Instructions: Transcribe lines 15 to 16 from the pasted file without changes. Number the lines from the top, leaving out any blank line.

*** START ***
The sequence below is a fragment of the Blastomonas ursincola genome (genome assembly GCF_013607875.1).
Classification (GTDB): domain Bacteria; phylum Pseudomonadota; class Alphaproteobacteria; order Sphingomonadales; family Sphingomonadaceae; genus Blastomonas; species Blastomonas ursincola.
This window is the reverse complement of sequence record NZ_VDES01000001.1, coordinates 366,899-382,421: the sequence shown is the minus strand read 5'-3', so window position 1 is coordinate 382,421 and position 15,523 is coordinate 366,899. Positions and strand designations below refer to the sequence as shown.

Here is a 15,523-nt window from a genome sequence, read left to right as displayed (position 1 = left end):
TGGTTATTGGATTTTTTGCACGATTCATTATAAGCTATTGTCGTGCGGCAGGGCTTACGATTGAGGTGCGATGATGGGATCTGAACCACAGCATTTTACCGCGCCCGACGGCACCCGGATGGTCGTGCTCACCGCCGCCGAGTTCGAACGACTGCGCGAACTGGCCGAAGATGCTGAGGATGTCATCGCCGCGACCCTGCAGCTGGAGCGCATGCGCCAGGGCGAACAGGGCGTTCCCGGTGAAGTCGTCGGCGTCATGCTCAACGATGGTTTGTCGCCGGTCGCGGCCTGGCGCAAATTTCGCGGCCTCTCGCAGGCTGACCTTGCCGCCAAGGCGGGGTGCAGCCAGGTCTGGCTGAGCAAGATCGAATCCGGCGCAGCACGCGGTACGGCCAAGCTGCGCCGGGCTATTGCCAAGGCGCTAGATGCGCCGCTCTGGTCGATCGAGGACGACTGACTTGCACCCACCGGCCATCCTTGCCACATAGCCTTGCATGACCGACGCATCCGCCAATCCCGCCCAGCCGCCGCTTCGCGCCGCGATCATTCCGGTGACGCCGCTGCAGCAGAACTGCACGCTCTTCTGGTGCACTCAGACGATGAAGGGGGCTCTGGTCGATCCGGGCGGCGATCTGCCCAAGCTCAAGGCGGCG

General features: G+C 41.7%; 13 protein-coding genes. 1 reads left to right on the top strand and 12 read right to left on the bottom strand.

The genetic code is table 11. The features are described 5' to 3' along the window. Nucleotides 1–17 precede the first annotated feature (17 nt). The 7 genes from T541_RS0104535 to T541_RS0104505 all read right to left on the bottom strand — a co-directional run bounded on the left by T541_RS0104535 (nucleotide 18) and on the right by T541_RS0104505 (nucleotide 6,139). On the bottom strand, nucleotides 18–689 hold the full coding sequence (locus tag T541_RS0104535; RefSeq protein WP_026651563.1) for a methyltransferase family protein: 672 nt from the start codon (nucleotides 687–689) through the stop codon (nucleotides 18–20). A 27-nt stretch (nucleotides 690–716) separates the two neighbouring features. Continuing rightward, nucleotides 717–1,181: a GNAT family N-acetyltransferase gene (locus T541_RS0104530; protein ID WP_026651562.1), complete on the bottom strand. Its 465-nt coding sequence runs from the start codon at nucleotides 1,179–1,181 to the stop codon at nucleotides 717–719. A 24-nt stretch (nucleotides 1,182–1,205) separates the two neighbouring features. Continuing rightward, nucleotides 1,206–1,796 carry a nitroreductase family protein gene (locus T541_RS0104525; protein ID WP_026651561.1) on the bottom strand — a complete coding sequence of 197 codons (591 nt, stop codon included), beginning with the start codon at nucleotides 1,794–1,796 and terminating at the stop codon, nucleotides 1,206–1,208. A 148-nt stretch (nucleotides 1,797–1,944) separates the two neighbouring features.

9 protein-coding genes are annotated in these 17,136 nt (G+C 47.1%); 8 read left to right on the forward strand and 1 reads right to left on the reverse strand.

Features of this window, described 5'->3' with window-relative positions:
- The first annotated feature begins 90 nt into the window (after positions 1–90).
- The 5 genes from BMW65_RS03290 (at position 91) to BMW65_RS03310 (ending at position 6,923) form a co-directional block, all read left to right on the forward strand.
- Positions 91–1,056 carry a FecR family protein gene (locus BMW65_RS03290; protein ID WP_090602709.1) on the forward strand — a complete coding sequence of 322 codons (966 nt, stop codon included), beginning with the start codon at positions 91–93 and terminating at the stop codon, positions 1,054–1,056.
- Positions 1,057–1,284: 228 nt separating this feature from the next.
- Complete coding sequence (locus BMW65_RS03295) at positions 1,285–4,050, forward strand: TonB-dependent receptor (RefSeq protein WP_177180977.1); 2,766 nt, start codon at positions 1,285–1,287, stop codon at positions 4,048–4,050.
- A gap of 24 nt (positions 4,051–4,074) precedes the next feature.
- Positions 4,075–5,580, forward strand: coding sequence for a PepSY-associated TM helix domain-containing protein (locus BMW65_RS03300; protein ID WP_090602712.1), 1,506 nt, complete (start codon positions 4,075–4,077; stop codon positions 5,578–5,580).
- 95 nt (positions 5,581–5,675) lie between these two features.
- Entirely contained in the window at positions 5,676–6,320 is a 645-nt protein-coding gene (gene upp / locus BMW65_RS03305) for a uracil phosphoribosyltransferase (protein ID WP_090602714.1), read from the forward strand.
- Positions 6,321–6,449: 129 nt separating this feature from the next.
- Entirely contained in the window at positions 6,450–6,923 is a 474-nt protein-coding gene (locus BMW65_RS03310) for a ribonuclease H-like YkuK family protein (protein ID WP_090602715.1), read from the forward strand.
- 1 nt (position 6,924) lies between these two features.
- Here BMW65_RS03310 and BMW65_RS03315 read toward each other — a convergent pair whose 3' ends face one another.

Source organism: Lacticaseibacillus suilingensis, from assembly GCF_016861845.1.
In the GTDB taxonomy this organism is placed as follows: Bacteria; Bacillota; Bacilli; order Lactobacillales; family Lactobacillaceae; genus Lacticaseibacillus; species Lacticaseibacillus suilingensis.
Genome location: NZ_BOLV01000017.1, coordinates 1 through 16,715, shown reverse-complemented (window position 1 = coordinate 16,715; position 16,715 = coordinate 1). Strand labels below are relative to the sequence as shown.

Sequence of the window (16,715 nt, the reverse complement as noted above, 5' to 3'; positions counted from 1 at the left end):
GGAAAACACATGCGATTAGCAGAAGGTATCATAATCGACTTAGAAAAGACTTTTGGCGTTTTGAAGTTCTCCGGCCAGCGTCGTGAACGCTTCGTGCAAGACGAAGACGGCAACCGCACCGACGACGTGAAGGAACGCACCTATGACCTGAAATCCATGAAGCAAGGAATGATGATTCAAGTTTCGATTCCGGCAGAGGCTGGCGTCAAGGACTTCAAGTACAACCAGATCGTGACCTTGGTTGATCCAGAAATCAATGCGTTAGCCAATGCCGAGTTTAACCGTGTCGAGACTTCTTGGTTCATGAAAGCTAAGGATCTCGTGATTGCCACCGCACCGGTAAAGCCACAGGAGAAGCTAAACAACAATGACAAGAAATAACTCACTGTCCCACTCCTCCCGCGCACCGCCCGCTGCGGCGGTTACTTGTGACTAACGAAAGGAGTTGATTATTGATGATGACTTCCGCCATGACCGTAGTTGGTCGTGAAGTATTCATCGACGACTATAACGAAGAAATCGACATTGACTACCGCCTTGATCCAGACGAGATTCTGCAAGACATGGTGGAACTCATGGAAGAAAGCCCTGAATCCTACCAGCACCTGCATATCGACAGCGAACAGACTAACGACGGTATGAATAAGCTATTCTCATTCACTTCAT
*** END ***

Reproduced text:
- A gap of 24 nt (positions 4,051–4,074) precedes the next feature.
- Positions 4,075–5,580, forward strand: coding sequence for a PepSY-associated TM helix domain-containing protein (locus BMW65_RS03300; protein ID WP_090602712.1), 1,506 nt, complete (start codon positions 4,075–4,077; stop codon positions 5,578–5,580).